Hillary Clinton's brothers insisted on a business venture linked to Russian mobster Grigori Loutchansky.
Hillary Clinton’s brothers Anthony and Hugh Rodham in 1999 initially refused to pull out of a business deal with Georgian politician Aslan Abashidze who is linked to Russian mobster Grigori Loutchansky. The CIA had testified to Loutchansky’s mob connections years earlier.
Pressure in 1999 from Clinton-era National Security Adviser Sandy Berger didn’t convince Hillary’s family to forego a sketchy $118 million deal involving Abashidze’s hazelnut-growing operation. Only political pressure not “to do any harm to the first lady or the administration” convinced them to abandon the deal, according to the LA Times.
Bill Clinton and Al Gore met privately with Loutchansky in 1993 at a Democratic Party dinner and took a photo with him wedged between them. According to court testimony London’s Times reported on in 2001, it was at that event Bill Clinton “had asked the Russian [Loutchansky] to act as an intermediary to make Ukraine a nuclear-free state.”
Loutchansky dined at a 1994 White House fundraiser.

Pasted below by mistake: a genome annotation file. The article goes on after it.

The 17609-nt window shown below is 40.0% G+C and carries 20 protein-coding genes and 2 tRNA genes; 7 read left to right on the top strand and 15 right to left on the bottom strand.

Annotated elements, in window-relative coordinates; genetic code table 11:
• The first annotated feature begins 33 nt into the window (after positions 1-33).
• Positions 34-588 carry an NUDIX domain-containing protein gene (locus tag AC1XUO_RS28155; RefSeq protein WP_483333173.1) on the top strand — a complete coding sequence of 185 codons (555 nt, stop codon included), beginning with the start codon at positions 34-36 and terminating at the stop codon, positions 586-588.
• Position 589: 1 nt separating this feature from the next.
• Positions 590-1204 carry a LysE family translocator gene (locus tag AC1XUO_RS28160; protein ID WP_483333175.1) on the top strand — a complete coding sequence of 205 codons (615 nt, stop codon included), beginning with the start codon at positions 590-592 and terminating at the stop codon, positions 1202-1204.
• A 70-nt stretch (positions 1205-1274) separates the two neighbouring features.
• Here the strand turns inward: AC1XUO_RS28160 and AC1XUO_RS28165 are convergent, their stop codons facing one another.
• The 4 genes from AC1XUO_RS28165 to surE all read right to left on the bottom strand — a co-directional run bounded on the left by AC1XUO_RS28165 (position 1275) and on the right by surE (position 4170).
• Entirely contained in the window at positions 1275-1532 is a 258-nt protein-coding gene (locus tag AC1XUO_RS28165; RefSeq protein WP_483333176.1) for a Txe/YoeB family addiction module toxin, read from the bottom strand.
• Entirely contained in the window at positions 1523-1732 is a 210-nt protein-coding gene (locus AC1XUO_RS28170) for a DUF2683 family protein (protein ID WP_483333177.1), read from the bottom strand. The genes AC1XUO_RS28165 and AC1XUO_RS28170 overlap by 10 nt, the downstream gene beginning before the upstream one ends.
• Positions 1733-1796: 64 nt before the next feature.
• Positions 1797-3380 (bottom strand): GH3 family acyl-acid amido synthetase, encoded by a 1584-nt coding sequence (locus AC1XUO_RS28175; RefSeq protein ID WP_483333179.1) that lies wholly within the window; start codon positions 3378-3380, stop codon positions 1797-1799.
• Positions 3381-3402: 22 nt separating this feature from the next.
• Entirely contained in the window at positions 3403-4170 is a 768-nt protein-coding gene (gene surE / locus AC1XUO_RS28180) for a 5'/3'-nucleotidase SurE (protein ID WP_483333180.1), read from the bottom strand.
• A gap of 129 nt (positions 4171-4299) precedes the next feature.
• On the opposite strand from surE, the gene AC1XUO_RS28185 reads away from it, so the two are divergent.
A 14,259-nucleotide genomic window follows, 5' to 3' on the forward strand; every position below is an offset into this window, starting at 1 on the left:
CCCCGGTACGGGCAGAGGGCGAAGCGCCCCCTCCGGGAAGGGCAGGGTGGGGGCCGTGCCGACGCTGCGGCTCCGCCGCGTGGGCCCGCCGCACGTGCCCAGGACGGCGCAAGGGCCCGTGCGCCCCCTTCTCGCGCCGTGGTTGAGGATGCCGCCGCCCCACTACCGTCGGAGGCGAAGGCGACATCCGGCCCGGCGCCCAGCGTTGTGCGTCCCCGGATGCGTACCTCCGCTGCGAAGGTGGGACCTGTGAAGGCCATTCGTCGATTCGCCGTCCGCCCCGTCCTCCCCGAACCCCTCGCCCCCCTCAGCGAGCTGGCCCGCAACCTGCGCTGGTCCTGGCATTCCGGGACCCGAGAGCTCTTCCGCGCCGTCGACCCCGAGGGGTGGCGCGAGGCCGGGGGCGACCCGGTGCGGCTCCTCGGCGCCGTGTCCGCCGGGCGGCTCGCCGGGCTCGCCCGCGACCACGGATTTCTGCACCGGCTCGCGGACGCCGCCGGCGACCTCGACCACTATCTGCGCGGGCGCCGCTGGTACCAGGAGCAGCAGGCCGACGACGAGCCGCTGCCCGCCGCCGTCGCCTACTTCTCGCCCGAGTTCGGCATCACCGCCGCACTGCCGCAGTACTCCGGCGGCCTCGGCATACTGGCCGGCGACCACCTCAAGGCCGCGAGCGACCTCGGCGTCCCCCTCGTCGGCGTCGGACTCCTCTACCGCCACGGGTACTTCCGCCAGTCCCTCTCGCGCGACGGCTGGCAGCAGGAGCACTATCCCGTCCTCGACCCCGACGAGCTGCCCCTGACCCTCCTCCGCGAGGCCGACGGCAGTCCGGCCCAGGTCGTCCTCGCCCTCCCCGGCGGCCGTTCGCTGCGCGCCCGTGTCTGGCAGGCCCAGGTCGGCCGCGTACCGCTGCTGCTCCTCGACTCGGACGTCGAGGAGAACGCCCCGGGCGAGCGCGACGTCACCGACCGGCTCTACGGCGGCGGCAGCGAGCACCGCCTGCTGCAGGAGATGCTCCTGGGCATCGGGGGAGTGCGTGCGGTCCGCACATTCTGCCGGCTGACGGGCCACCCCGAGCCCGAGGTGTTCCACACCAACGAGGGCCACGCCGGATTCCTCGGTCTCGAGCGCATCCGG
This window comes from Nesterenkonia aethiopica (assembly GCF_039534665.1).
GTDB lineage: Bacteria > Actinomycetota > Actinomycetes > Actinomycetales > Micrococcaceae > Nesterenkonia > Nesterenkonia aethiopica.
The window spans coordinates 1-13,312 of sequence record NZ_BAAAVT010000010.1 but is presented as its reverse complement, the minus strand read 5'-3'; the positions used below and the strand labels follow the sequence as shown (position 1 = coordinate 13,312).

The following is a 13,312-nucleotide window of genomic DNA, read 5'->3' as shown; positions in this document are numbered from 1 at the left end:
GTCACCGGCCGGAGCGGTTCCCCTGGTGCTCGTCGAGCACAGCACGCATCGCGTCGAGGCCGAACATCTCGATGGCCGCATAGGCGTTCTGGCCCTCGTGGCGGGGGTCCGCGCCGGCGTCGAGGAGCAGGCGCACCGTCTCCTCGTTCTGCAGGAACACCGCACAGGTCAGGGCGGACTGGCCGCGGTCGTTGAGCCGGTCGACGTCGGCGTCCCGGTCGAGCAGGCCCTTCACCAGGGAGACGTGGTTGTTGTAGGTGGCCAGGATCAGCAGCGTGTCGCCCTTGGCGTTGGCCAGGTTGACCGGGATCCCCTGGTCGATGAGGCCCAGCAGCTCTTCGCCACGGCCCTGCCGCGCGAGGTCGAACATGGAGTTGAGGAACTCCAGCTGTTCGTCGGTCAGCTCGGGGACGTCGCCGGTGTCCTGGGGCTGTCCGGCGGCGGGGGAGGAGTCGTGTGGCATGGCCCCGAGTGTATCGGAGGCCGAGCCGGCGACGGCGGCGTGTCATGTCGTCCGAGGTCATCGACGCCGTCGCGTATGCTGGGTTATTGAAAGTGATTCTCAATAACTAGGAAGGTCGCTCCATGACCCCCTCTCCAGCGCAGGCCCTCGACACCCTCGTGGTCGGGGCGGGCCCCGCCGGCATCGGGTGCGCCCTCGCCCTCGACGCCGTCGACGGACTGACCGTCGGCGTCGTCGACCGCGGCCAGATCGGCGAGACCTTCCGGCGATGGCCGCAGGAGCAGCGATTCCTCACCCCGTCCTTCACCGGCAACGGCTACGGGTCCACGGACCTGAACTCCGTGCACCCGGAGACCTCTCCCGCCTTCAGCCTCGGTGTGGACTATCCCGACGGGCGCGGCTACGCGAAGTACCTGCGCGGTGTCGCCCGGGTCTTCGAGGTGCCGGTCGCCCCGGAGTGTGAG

At least two years before the Rodham brothers’ negotiations, House Speaker Newt Gingrich claimed officials told him Loutchansky had shipped Scud missile warheads from Saddam Hussein’s Iraq to North Korea.
In 1999, the Rodham brothers had refused to pull out of their deal with Loutchansky’s associate Abashdize until “‘rumors or allegation’ of wrongdoing were proved.”
On Sunday, GotNews revealed Chinese spy and Clinton campaign donor James Riady’s scheme to scoop up the U.S. copper supply for the communist regime and his company the Lippo Group.
“Next to Loutchansky”—said James Woolsey in Nov. 1996, whom Bill Clinton had appointed to lead the CIA—”the Lippo syndicate looks like the Better Business Bureau.” Woolsey backed up then CIA Director John Deutch’s congressional testimony that Loutchansky’s Austrian company Nordex was “an organization associated with Russian criminal activity.”
In Dec. 1997, The Washington Times relayed Time magazine’s reporting connecting Loutchansky’s company “Nordex to nuclear smuggling, drug trafficking, and money laundering, saying it was established to ‘earn hard currency for the KGB.'”
Wrote William Jasper for The New American in Jan. 2007:
Read more: (Link: gotnews.com)